Aesthetics of Stupidity (2)
In May 2009 Mark Peranson, editor of Cinema Scope, wrote the following hilarious account of the situation at Cannes, in which he called it “the stupidest Cannes ever”:
A deconstruction of what was wrong must begin, I suppose, with Lars von Trier. It would be futile, and, in a way, pointless, in any year to cherry-pick ridiculous observations made during Cannes, but, to begin with a cliché to end all clichés: After the initial screening of Antichrist, a blogger (having read and physically ingested so much about this film I cannot recall who wrote this) stated that he felt he was present for a crucial moment not only of Cannes history, but cinematic history in general. One can only wonder which month of last year this person started to watch film. But, I digress. To discuss Antichrist in such terms—or, indeed, to seek to destroy it—is to play into von Trier’s game. Despite having nine of his ten features screen at Cannes (does anyone have a greater batting average?), he’s always struck me as an overhyped TV director—his best work remains the first Kingdom—so when he abandons storytelling for disjointed proto-Strinbergian-Norwegian death metal psychohorror, well, the wheels have fallen off Lars’ notorious bus. In the context of Cannes, it was hard to completely discount Antichrist: this was, after all, something, or so the argument went. And something is better than nothing.
Antichrist was certainly one of the most calculated ‘art’ films I’ve ever seen, though I have no idea if its auteur had much to do with that. The viewing experience remains inextricable from its neatly packaged behind-the-scenes narrative: Von Trier wrote the screenplay during a “deep depression” from which he hadn’t fully recovered by the time of shooting; he terrorized actress Charlotte Gainsbourgh (after famously having caused Bjork to claim he “destroyed my soul”) into one of the most abject performances of any actress ever; introducing the film at Cannes he announced, apparently in earnest, that he is “the best filmmaker in the world.” All this lives up to his reputation as a neurotic, egomaniacal, misogynist provocateur, while suggesting he might exceed it. Since he is well aware of his media presence and knows how to make films that polarize critical responses into a few predictable genres, he poses something of an existential challenge to critics, who are his target audience. It’s very easy to write about — the streamlined definition of ‘artistic genius.’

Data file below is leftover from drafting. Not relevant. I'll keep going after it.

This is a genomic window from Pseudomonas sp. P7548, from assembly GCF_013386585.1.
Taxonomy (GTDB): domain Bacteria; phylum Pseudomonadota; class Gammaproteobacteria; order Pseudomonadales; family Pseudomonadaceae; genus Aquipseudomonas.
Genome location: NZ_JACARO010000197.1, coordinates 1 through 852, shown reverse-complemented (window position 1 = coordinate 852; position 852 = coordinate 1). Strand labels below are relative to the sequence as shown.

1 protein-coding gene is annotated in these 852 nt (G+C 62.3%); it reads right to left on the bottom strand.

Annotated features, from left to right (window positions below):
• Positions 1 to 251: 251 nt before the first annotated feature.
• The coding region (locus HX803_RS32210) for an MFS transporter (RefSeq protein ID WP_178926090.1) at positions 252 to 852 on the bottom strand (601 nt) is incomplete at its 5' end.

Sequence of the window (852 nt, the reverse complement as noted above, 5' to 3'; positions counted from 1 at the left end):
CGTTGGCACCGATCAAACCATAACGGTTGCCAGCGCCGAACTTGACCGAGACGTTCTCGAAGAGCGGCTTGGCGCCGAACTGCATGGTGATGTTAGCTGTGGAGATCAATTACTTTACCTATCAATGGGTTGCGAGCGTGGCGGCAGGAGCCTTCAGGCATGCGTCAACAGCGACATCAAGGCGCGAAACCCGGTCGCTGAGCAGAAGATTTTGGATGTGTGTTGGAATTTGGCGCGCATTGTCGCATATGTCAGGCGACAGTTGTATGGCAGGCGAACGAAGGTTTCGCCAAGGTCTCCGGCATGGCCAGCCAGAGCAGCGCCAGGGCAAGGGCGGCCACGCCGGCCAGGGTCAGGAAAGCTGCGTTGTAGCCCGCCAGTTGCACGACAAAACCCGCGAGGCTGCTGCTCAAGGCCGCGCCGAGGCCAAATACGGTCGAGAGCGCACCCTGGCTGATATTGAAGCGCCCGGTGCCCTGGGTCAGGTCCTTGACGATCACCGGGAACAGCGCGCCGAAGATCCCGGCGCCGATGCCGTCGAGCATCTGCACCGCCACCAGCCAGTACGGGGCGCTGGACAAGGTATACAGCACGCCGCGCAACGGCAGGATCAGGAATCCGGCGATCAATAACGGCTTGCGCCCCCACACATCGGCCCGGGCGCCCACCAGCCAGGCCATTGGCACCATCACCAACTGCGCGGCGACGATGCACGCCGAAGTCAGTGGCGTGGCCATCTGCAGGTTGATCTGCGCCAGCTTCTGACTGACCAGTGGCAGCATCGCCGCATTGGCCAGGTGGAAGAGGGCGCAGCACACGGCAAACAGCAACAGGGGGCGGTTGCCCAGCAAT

Like much recent non-‘art’ horror film, it tries to make outdated cliches effective again. There is no investigation into the issues superficially referenced: the persistent ideological pull of the Judeo-Christian genesis myth, medieval Christianity’s simultaneous demonization of paganism and women, gender roles in the wake of psychoanalysis and behavioral psychology, psychoanalysis as a ‘modern’ justification for the repression of women. Nor is it a treatise of the Godardian type on the cinematic history of these themes.
Instead, Von Trier imagines a world in which every patriarchal ideologeme feminism fought to repress has returned, through the body of Gainsbourgh’s “She.” Willem Dafoe’s hapless psychotherapist husband “He” mistakes the site of this return for her mind, when it’s ‘really’ her Satanic Nature. The ‘turning point’ of the plot — when she cock-punches him with a piece of wood, jerks him off, then drills a stone wheel into his calf — comes just after he concludes that his wife’s psychosis is due to self-loathing. But her slide into insanity, apparently predating their toddler’s death, is unstoppable. Even before arriving at their surrogate Eden (the name of their cottage in the woods) – at once a retreat from their lives and a confrontation with their suffering – it becomes ‘natural.’